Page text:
Ah, the great state of Texas. Thanks for the link, Darron. Since I haven’t been around these parts for a while I did not see it if you posted it earlier. I know a teacher in Texas who showed me a button with the following:
Those who can, teach. Those who cannot, pass laws about teaching.
While perusing Netflix for something interesting to watch this past weekend, I found the documentary about the Texas school board infecting the science and social studies text books with conservative Christian views. Although it was certainly appalling, it presented an interesting indirect strategy on the part of the creationists that was insidious but perhaps worthy of replication.

This is exactly what Mike Huckaby meant by a nation of “bubbas”. He even outlines it in his latest book about god, guns gravy and , hell I forgot the other one (Rick Perry syndrome). And if the Republican dominated Texas legis. Doesn’t get their way there’s always the deregulation of homeschooling where parents have the unbridled option of dressing their kids in anachronistic clothing and pumping them full of religious BS and made up history, e.g. Washington rode his dinosaur into battle against the godless Yankees at the Battle of Gettysburg and defeated Adolf Hitler and his pagan NAZIS while Jesus and Moses wrote the Constitution giving Israel back to the Jews so we could all go to heaven. But don’t quote me, the Reps. Might include that statement in the next textbook.
Cap’t Jack

dressing their kids in anachronistic clothing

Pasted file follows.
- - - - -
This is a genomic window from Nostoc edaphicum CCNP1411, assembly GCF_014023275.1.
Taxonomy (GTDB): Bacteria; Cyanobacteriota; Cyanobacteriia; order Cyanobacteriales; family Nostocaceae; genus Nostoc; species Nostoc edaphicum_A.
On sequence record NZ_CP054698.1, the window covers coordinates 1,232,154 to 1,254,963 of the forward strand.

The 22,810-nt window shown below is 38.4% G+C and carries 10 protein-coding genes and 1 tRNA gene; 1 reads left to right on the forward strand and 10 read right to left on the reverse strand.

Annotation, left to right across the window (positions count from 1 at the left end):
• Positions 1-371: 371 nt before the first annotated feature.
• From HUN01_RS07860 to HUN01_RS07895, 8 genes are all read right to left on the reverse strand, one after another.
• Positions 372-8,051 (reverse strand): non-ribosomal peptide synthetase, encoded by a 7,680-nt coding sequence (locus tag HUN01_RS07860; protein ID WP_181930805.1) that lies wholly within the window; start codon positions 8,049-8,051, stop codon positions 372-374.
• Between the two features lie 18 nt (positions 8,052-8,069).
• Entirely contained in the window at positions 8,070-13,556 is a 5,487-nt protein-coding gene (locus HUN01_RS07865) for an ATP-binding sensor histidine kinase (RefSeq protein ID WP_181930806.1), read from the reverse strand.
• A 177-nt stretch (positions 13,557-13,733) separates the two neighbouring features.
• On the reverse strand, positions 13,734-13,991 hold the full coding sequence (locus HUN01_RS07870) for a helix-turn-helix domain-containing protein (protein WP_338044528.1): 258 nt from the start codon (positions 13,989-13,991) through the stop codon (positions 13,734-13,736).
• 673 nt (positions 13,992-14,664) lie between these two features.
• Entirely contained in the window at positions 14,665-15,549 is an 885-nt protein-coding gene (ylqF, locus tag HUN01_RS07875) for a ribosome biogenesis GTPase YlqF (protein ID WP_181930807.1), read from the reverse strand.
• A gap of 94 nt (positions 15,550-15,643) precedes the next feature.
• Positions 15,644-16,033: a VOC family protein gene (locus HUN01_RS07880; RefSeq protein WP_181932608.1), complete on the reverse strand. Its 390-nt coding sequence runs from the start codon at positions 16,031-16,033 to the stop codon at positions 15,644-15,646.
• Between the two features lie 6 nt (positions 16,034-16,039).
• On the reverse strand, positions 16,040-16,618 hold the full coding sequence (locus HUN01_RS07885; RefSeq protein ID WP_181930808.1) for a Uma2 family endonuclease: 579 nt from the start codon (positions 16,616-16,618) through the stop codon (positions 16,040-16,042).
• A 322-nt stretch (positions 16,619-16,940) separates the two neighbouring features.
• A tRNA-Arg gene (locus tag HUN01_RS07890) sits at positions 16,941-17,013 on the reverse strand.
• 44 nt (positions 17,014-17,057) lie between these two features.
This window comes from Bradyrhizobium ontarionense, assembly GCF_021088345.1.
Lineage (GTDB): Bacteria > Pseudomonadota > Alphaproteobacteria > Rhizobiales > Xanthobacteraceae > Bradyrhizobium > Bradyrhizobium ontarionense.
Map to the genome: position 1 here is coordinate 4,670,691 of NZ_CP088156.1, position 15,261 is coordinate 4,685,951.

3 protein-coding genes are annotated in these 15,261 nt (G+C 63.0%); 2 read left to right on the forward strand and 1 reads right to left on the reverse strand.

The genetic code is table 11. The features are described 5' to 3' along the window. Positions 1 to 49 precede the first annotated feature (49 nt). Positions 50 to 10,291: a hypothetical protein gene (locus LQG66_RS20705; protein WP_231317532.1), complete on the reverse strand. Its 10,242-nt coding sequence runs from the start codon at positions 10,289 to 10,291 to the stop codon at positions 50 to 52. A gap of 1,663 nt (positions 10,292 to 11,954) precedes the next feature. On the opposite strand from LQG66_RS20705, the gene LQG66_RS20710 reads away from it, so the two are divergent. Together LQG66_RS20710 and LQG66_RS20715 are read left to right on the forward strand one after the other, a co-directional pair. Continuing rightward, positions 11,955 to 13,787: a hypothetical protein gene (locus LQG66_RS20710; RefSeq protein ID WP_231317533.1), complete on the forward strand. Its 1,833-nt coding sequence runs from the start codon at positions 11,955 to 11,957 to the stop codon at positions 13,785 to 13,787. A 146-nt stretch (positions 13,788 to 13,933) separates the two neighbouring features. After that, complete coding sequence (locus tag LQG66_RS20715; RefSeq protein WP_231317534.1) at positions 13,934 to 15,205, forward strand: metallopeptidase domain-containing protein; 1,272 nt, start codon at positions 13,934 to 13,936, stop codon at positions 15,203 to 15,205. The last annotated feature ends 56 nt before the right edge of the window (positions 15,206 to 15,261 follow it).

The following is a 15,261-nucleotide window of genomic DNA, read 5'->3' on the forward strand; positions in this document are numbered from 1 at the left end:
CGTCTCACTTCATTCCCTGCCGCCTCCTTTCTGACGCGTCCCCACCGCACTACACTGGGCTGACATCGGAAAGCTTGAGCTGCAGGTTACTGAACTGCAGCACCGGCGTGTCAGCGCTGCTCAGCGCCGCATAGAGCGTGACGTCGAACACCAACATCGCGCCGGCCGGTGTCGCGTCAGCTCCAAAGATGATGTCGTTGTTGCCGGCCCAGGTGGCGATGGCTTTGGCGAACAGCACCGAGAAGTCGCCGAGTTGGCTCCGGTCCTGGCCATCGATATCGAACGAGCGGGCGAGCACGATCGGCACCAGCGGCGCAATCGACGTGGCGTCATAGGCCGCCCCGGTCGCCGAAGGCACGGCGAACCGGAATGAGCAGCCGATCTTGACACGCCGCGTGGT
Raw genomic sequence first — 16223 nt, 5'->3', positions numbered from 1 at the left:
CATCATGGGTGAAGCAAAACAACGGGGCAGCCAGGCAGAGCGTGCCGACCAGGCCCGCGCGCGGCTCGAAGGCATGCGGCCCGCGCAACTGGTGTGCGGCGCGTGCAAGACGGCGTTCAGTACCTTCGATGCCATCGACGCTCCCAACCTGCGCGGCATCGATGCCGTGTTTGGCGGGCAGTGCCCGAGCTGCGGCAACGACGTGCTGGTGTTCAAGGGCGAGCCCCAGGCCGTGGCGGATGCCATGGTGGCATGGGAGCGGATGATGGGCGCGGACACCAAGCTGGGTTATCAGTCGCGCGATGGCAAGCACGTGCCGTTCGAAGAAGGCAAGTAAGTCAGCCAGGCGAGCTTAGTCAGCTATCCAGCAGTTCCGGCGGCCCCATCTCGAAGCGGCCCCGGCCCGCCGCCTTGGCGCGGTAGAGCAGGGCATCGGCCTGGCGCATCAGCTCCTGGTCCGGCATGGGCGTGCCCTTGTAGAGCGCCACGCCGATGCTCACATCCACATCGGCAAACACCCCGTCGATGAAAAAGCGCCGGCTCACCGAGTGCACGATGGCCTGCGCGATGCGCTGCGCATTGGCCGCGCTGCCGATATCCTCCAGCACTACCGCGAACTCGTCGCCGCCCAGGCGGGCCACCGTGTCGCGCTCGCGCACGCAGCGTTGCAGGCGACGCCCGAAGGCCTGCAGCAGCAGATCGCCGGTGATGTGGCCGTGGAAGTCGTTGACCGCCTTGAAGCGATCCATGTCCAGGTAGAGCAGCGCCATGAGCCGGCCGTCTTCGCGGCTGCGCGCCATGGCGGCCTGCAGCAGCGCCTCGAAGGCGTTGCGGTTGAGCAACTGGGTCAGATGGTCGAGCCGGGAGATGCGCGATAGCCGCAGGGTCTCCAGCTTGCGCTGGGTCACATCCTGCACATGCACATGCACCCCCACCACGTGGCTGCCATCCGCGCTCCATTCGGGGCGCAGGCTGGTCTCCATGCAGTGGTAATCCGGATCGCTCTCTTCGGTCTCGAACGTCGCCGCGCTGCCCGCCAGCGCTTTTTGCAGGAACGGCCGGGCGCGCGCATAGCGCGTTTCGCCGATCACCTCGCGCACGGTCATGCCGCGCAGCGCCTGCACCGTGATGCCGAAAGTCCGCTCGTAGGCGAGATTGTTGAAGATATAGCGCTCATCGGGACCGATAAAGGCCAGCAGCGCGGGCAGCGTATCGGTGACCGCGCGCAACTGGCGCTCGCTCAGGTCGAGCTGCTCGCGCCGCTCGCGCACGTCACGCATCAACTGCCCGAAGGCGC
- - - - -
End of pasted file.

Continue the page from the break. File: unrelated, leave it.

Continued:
We have some patterns they could borrow in my neighborhood (along the "Amish corridor" that stretches from Pennsylvania out to Iowa).
dressing their kids in anachronistic clothing We have some patterns they could borrow in my neighborhood (along the “Amish corridor" that stretches from Pennsylvania out to Iowa).
Yeah, that corridor goes right through the middle of Ohio; there's even a small community of them living here at the bottom and they hire themselves to build and renovate houses. Distinct clothing and beards. They also speak Deitsch. Cap't Jack
...Although it was certainly appalling, it presented an interesting indirect strategy on the part of the creationists that was insidious but perhaps worthy of replication.
And there lies the problem. The Right operates on a strictly Ends Justify The Means mentality. If Abortion is wrong then it's ok to kill the doctor. If lying through your teeth gets the desired effect, so be it. No Liberal would feel comfortable with that way of going about things. So we end up with a bunch of ignorant bullies with weapons (real and metaphorical) versus a bunch of principled, thoughtful, weaponless wimps. I.e. Idiocracy.
If Abortion is wrong then it’s ok to kill the doctor.
On the contrary, at least in this case, their strategy was far more subtle. They did not "attack" Evolution, nor did they support Creationism. Rather they hammered away at inserting wording that inferred Evolution as a yet to be disproved Theory, rather than as the most plausible explanation. A mere chink in the armor but sufficient to give one pause to think that Creationism could still be considered viable. The Texas School Board did not even get the wording they were shooting for, but they got close enough to consider it a victory. They were less subtle in there all out attack on the social studies text where they virtually got Thomas Aquinas and John Calvin to be included among America's Founding Fathers (and thus certification as a Christian Nation). :roll: